Also if you enjoy this, please share with your friends, on Facebook or in person even!

6. My Wheel Life – How to buy a vehicle

How to buy a vehicle and look as happy as this guy!

My friend on the 1982 Virago 920 he just purchased. It was his first motorcycle. Bought from the 2nd owner who had owned it since 1984.

My friend on the 1982 Virago 920 he just purchased. It was his first motorcycle. Bought from the 2nd owner who had owned it since 1984.


Quartermile:
Have an agreed upon way to transfer money between you and the seller.
Bring a blank Bill of Sale to fill out to show you have ownership of the vehicle. (just google “bill of sale or use this link http://www.jogero.com/wp-content/uploads/2011/11/Car-Bill-of-Sale.jpg )
Do a bit of research on the vehicle you are considering buying for price and common failure modes of the vehicle (weak points, ex: this engine had a tendency to blow head gaskets, or the paint was bad on X year of this vehicle)

The Full Monty

While watching racing or walking through a car show is fun, there is nothing like having your own pride and joy to ride, drive, race, modify or show off. That being established, I’d like to share some of the things I’ve learned from buying cars with my father, from my own experiences or guiding friends as they buy their first toys. To be clear most vehicles I buy are toys but most of the points in this article can be applied to toys or to basic transportation vehicles or even lawn mowers or tractors.

Often the first thing you will need to identify is how much money you are willing or able to spend.This will depend on the year of vehicle you are buying and your access to credit. I have been lucky to be buying vehicles less than 10 years old lately so I have had access to credit. If you are buying a car more than 10 years old or an ATV/dirtbike you will likely have to come up with the cash. When calculating what you are willing to spend on a vehicle remember there are usually a lot more costs than just the purchase price. You will have to transfer the title to your name. That will cost somewhere between $20-$100 (rough guess). When you transfer the title you will then have to pay a “road use tax” at least in Iowa. This is basically “the Man” getting you for sales tax. You will also have to pay for insurance within a certain number of days. I like my current insurance company because all my vehicles are covered through them so any new vehicles are automatically umbrella’ed under my coverage when I buy it, so when I drive it home I am already covered. Lastly, if you are like me you will likely want to immediately modify your vehicle in some way to make it yours. You should keep in mind any maintenance you will have to perform immediately. New tires? $400. Oil change? $30-40. New wipers? $10. Fixing a leaky rear window that you forgot to ask the previous owner about because that seems like a silly question to have to ask? Turns out that cost me about $50 and a days work. More on that in a later post.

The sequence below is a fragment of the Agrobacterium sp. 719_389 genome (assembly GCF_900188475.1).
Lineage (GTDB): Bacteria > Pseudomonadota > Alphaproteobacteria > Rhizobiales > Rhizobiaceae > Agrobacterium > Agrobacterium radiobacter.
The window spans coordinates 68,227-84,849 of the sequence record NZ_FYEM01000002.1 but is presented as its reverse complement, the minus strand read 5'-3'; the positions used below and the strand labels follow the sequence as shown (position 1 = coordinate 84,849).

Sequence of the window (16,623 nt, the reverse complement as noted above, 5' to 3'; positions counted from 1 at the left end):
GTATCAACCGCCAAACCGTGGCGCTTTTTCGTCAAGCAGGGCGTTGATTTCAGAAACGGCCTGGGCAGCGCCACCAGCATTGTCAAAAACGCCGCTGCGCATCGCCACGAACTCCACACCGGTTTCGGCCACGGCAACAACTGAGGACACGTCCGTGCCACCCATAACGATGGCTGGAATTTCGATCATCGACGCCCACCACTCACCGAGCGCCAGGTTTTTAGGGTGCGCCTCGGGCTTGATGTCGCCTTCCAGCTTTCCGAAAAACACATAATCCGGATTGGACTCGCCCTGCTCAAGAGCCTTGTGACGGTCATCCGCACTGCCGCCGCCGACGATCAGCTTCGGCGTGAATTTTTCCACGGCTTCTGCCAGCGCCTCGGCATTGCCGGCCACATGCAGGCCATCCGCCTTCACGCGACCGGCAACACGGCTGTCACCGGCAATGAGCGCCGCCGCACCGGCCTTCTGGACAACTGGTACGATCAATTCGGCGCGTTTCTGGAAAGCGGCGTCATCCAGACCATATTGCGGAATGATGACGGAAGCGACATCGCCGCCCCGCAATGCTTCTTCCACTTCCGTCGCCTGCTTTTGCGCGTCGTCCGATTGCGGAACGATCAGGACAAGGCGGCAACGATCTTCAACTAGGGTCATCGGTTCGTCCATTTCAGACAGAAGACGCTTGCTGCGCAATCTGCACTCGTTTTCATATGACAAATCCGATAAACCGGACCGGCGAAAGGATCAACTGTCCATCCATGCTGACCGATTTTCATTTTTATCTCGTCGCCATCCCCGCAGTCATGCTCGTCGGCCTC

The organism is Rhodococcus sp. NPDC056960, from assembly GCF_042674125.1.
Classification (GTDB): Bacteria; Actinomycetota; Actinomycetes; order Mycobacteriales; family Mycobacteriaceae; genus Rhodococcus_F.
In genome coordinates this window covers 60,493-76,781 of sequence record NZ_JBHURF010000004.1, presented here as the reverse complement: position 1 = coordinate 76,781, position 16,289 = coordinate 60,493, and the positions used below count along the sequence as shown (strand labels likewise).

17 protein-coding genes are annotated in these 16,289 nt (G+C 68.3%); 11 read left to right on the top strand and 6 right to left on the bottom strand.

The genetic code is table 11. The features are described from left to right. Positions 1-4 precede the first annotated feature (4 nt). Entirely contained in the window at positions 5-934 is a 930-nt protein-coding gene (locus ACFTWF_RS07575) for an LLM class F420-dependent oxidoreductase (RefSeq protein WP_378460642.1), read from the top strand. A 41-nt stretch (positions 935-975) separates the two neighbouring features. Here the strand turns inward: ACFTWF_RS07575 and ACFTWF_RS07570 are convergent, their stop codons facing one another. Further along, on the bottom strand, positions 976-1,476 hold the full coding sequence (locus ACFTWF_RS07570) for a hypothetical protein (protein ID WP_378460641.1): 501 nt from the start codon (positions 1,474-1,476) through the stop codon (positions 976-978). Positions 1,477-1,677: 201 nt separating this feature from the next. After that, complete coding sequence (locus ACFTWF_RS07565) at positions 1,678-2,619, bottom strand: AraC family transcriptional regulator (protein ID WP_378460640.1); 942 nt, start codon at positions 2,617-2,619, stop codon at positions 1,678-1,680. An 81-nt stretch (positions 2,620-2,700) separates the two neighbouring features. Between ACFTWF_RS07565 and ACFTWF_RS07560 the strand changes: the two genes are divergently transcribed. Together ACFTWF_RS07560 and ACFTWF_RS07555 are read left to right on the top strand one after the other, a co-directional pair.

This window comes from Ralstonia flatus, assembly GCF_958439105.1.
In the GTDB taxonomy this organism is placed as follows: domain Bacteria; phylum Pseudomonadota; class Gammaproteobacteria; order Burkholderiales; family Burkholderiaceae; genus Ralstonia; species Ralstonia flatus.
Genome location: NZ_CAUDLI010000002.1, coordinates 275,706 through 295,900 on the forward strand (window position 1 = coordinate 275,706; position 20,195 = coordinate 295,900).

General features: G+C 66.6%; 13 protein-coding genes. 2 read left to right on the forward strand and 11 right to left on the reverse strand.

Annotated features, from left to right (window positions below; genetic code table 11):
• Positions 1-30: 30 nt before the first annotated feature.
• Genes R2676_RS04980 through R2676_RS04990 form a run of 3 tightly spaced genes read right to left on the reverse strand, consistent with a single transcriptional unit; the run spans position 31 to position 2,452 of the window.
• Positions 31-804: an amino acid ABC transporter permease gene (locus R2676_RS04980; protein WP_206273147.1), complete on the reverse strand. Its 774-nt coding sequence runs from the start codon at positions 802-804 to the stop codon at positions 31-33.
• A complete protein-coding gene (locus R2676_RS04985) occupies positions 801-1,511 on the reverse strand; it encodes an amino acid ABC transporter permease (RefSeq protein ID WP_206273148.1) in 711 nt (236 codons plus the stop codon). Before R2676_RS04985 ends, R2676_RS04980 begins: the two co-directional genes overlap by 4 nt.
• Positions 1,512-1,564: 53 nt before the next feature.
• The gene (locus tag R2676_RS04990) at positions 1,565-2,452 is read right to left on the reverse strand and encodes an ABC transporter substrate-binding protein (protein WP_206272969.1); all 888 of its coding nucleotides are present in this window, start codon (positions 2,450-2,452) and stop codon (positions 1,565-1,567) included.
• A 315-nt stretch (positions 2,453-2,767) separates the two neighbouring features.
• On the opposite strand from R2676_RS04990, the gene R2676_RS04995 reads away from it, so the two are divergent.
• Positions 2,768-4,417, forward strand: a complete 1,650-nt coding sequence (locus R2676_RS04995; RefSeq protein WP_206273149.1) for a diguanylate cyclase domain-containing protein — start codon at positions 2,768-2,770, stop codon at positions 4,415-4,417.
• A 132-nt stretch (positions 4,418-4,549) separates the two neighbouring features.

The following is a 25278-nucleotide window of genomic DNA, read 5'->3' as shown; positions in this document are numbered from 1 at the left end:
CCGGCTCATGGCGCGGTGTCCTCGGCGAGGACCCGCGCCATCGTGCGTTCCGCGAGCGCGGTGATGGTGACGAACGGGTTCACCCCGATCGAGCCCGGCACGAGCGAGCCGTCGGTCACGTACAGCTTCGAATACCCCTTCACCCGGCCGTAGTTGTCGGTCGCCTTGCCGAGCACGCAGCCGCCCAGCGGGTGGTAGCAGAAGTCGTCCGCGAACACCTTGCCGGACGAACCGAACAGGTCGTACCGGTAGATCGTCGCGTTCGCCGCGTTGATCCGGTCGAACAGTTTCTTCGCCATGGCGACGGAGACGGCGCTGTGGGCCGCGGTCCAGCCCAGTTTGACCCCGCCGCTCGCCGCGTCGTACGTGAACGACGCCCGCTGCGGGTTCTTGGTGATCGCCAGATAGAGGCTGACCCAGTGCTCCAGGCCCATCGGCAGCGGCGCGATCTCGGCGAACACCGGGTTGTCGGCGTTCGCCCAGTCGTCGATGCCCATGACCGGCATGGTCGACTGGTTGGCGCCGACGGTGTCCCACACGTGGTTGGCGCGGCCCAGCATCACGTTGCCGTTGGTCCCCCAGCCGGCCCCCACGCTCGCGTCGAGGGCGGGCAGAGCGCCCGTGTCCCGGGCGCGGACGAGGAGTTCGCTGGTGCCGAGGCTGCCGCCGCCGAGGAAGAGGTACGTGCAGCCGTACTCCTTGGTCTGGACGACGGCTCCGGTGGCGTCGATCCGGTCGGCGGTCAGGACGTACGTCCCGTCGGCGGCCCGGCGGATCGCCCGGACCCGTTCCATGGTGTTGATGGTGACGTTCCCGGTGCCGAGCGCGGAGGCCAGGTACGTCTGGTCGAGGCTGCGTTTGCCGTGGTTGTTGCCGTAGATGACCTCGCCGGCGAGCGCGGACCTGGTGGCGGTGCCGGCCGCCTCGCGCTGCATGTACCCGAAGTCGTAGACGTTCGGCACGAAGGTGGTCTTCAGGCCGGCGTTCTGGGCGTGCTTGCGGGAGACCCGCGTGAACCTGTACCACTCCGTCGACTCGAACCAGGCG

Where to find a vehicle?
The easiest place to find vehicles these days is Craigslist. It breaks the whole country down into areas that you shouldn’t have to drive more than an hour to find something you want. Browsing craigslist is tons of fun since there is new stuff everyday. If you are looking for a specific vehicle make/model you can become a CL power user and search via SearchTempest.

About the funniest Craigslist ad I've ever read.

About the funniest Craigslist ad I’ve ever read.